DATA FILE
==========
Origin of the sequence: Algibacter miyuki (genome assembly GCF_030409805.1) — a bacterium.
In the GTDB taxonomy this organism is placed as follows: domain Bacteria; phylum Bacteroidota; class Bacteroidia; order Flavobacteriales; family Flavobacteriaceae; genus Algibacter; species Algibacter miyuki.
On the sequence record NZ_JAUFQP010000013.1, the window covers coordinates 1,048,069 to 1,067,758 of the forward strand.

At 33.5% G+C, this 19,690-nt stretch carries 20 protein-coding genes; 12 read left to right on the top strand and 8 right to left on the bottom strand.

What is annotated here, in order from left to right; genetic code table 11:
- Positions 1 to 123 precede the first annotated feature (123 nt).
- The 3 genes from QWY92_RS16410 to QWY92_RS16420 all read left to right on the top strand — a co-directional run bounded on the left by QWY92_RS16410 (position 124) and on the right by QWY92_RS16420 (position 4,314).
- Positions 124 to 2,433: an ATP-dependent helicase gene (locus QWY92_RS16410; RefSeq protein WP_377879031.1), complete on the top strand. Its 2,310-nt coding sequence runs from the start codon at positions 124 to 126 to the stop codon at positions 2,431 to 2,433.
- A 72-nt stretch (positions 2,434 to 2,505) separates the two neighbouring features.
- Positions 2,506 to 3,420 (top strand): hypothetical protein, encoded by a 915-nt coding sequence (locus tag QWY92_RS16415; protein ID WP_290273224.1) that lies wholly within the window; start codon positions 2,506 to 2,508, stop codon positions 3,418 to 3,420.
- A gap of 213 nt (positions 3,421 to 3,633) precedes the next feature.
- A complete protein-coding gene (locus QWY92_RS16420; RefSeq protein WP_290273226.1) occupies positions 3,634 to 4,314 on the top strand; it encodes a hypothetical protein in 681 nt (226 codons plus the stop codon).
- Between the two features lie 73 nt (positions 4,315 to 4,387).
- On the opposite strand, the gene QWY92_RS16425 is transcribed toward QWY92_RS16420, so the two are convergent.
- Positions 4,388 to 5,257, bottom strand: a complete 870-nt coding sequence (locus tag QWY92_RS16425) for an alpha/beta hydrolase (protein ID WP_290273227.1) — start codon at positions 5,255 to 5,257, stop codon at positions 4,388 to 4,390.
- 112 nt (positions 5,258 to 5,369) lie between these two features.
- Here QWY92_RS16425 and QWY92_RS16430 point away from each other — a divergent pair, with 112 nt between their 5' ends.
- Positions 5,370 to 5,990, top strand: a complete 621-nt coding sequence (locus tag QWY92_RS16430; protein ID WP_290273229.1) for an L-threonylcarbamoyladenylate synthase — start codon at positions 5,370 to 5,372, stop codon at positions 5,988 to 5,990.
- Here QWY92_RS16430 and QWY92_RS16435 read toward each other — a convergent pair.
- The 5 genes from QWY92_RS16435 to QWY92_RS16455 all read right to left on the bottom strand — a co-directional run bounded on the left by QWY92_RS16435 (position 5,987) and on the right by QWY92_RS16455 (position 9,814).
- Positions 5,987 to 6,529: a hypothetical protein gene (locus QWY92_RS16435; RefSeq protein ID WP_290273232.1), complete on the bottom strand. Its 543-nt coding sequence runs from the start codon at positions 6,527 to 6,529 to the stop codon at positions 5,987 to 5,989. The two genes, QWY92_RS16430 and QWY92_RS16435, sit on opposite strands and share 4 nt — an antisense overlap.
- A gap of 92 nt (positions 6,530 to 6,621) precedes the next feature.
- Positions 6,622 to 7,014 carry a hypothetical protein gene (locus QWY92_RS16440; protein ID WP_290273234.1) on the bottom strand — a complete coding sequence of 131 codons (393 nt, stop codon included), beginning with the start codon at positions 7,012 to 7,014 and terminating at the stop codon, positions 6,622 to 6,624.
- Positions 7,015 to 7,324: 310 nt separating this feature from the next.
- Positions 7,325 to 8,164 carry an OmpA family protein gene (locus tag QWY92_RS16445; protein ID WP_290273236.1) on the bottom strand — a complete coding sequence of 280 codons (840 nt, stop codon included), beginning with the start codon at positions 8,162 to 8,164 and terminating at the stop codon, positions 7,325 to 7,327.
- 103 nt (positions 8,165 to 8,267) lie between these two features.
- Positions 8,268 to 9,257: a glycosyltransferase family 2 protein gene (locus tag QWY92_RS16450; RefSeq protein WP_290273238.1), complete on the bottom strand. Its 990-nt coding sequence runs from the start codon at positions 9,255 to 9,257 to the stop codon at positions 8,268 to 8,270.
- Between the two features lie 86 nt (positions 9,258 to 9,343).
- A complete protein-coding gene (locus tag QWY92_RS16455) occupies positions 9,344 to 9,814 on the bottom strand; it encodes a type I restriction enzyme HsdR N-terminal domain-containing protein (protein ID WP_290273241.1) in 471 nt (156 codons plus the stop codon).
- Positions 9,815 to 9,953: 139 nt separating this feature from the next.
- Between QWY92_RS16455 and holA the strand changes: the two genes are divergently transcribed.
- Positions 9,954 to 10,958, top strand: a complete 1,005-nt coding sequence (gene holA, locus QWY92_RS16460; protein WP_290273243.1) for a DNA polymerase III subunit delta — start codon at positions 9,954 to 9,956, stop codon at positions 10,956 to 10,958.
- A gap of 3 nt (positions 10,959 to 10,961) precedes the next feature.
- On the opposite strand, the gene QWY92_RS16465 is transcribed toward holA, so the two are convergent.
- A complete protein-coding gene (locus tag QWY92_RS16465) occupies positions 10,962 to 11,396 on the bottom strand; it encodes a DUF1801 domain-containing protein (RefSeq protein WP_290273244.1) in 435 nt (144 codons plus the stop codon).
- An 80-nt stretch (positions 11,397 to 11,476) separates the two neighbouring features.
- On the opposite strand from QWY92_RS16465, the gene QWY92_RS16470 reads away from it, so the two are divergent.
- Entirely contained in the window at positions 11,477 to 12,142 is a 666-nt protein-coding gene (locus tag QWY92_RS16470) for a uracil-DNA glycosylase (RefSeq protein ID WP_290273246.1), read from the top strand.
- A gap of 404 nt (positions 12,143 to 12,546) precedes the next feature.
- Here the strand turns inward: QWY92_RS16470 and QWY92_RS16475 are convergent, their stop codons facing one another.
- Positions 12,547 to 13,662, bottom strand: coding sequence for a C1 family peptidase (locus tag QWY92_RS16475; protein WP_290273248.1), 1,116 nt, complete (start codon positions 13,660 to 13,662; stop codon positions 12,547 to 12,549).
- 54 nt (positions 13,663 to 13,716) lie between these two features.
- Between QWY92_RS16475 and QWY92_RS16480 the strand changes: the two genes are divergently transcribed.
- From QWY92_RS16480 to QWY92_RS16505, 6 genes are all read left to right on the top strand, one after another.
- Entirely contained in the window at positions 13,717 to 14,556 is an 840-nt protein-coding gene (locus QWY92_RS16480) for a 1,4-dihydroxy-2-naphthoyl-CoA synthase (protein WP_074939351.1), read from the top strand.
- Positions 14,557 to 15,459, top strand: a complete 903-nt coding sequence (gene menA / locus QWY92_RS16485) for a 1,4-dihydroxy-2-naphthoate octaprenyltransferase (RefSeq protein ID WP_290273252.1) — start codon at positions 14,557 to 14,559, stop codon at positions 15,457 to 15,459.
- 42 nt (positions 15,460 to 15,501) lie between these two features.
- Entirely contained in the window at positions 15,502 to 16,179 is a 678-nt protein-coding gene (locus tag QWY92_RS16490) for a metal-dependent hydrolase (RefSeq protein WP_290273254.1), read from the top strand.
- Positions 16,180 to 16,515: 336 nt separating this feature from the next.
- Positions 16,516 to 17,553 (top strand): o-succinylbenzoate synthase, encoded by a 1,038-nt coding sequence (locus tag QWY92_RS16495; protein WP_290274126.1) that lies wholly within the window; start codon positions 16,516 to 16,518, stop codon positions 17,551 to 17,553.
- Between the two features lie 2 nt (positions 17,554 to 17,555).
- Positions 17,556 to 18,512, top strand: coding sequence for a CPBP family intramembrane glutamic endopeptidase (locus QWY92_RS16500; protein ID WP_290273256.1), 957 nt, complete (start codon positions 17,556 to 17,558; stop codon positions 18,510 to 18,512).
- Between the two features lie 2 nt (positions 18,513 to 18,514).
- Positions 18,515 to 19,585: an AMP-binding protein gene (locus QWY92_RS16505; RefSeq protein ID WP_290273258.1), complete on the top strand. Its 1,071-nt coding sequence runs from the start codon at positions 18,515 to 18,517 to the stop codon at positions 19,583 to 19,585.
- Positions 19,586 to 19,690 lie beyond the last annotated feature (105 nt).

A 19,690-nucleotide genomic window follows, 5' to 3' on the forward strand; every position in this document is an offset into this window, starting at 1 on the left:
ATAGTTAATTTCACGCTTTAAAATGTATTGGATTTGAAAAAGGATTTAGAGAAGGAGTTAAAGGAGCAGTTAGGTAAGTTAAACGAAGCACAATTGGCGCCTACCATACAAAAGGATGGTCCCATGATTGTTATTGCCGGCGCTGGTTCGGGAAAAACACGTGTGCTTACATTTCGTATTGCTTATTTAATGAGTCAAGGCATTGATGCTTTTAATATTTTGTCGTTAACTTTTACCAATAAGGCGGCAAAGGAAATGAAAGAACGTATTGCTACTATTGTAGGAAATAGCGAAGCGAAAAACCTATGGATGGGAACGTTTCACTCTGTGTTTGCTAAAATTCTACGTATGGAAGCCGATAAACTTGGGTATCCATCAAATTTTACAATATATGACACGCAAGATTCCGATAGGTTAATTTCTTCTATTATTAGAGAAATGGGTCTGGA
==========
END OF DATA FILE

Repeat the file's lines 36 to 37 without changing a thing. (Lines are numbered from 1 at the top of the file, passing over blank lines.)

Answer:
- An 80-nt stretch (positions 11,397 to 11,476) separates the two neighbouring features.
- On the opposite strand from QWY92_RS16465, the gene QWY92_RS16470 reads away from it, so the two are divergent.